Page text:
Was Canning’s foreign policy different from that of Castlereagh?

As foreign minister Castlereagh had been the architect of the coalition that had defeated Napoleon and then of the Concert of Europe to keep the peace in Europe. Canning, his successor is seen as the initiator of the tradition of British isolationism. This can be seen as the start of the debate about should Britain be part of Europe or should we be an island nation that still continues with the question of whether we should join the Euro.

Was Canning’s foreign policy different from that of Castlereagh?

Yes because... No because...

The Concert of Europe

Their attitudes to the Concert of Europe are often seen as the main change in foreign policy, while castlereagh is seen as one of the founders of the concert. Castlereagh stated “I am quite convinced that ... occasional meetings, displays and repledges are among the best securities Europe now had for a durable peace”.[Richard B. Elrod, The Concert of Europe: A fresh look at an International System, World Politics, Vol.28, No.2, (Jan., 1976), pp.159-174, p.163 http://www.jstor.org/stable/2009888
Canning on the other hand “did more than any other man in Europe to put an end to the system”.[C. Holbraad, The concert of Europe: A study in German and British international theory, 1815-191, (Longman, 1970), pp.126-7]] He avoided sending representatives to congresses, wreaking the congress of St. Petersburg by not giving instructions to the British Ambassador.[FO. 65/143, No.33, Charles Bagot to George Canning, St. Petersburg 6. July 1824.]]

Was Canning’s foreign policy different from that of Castlereagh?

Yes because... No because...

Isolationism vs. Engagement

Castlereagh had engaged with Europe With Canning there was a change to “an isolationist, suspicious Britain, eager to play its traditional role of balancer of the equilibrium, was more likely to encourage divisions on the continent than to ameliorate them.”[Henry Kissinger, A World Restored, (Gollancz, 1973), p.313]] Paul Schroeder argues “Where Castlereagh had wanted to draw France along with Britain... Canning wanted to teach France a lesson and prove that Britain was independent of Europe.”[Paul W. Schroeder, The Transformation of European Politics 1763-1848, (Oxford University Press, 1996) p.634.]]

The crises that occurred during Castlereagh’s time as PM were matters at the heart of Europe, Britain had few interests involved and could afford to mediate, how did the size of Saxony matter to Britain? The issues of Canning faced were areas of direct concern, either in the colonies or else on the periphery of Europe, areas Britain could less afford to compromise over.

Was Canning’s foreign policy different from that of Castlereagh?

Yes because... No because...

Continentalism

Canning had previously been very much involved in continental affairs during the napoleonic wars. He had started his ministerial career as undersecretary for foreign affairs and was Foreign minister from 1806-7 as well as serving as ambassador to Portugal.[Wendy Hinde, George Canning, (HarperCollins, 1973)]]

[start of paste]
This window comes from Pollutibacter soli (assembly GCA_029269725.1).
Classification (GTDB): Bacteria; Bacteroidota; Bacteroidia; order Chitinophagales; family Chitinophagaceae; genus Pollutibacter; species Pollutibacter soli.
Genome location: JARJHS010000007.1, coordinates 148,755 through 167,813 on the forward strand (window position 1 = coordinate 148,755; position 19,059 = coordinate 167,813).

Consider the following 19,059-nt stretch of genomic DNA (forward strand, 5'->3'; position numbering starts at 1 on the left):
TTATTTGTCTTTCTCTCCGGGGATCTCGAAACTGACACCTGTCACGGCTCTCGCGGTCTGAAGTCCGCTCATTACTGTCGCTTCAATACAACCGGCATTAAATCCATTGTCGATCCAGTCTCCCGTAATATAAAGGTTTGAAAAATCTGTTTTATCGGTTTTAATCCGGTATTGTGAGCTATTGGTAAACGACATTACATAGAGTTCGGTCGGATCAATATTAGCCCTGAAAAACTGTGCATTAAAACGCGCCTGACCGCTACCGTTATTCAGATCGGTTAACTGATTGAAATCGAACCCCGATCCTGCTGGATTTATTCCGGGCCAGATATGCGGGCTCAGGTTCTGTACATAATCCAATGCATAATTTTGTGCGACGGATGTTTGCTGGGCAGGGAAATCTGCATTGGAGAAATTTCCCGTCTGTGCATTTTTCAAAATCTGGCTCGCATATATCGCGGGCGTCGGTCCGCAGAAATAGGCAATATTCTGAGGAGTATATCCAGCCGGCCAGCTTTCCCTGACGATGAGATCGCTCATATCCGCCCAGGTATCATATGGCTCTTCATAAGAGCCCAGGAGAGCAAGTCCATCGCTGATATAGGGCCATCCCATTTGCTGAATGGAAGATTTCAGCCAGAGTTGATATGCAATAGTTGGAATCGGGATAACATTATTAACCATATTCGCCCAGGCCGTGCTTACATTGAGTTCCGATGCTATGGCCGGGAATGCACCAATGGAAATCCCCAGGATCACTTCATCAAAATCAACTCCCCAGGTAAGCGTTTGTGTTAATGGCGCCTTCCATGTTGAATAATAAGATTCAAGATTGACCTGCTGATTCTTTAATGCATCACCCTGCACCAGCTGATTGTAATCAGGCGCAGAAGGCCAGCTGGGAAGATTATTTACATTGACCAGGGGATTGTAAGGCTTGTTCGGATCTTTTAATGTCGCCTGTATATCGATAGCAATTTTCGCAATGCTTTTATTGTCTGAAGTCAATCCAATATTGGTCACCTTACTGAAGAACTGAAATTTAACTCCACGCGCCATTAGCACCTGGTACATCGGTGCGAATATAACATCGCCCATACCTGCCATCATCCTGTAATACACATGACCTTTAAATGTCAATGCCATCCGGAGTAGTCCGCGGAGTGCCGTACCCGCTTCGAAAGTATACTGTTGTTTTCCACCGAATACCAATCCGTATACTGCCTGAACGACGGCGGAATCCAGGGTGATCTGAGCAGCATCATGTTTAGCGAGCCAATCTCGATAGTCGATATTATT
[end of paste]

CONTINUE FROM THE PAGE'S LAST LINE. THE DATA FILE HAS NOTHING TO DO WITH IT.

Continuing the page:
Was Canning’s foreign policy different from that of Castlereagh?

Yes because... No because...

National interest

Both were pursuing the same aims, to secure Britain, it was circumstances that changed. Canning pursued a “pragmatic - even opportunist - calculation of what would best preserve peace and promote England’s prestige and prosperity.” This had simply changed from being best achieved by creating a permanent alliance to tie down France. Now that alliance had been created Britain could stand back. Castlereagh would have moved in the same direction had he continued as Foreign Minister.

Was Canning’s foreign policy different from that of Castlereagh?

Yes because... No because...

The Greek Crisis

The main difference was a difference in attitude, Castlereagh supported the status quo while Canning was pro-Greek [Allan Cunningham, ‘The Philhellenes, Canning and Greek independence’, Middle Eastern Studies, Vol.14, No.2, pp.151-181, pp.167, 169.]]

Castlereagh instructed Wellington to avoid the issue of Greece in the congress of verona, Canning did the same with the congress at St Petersburg. Neither wished to intervene in the crisis as it would set Britain against Russia as their interests clashed, even attempts to mediate and to keep the issue off the agenda annoyed Russia. It was the Russians that slowly forced a response and a focused strategy on the issue, Canning's answer to Russian calls for intervention was to try to draw Russia into an alliance so as to control them, exactly as Castlereagh did with the Concert of Europe.[C.W. Crawley, 'Anglo-Russian Relations 1815-1840', Cambridge Historical Journal, Vol.3, No.1, (1929), pp.47-73, p.53. http://links.jstor.org/sici?sici=1474-6913%281929%293%3A1%3C47%3AAR1%3E2.0.CO%3B2-N

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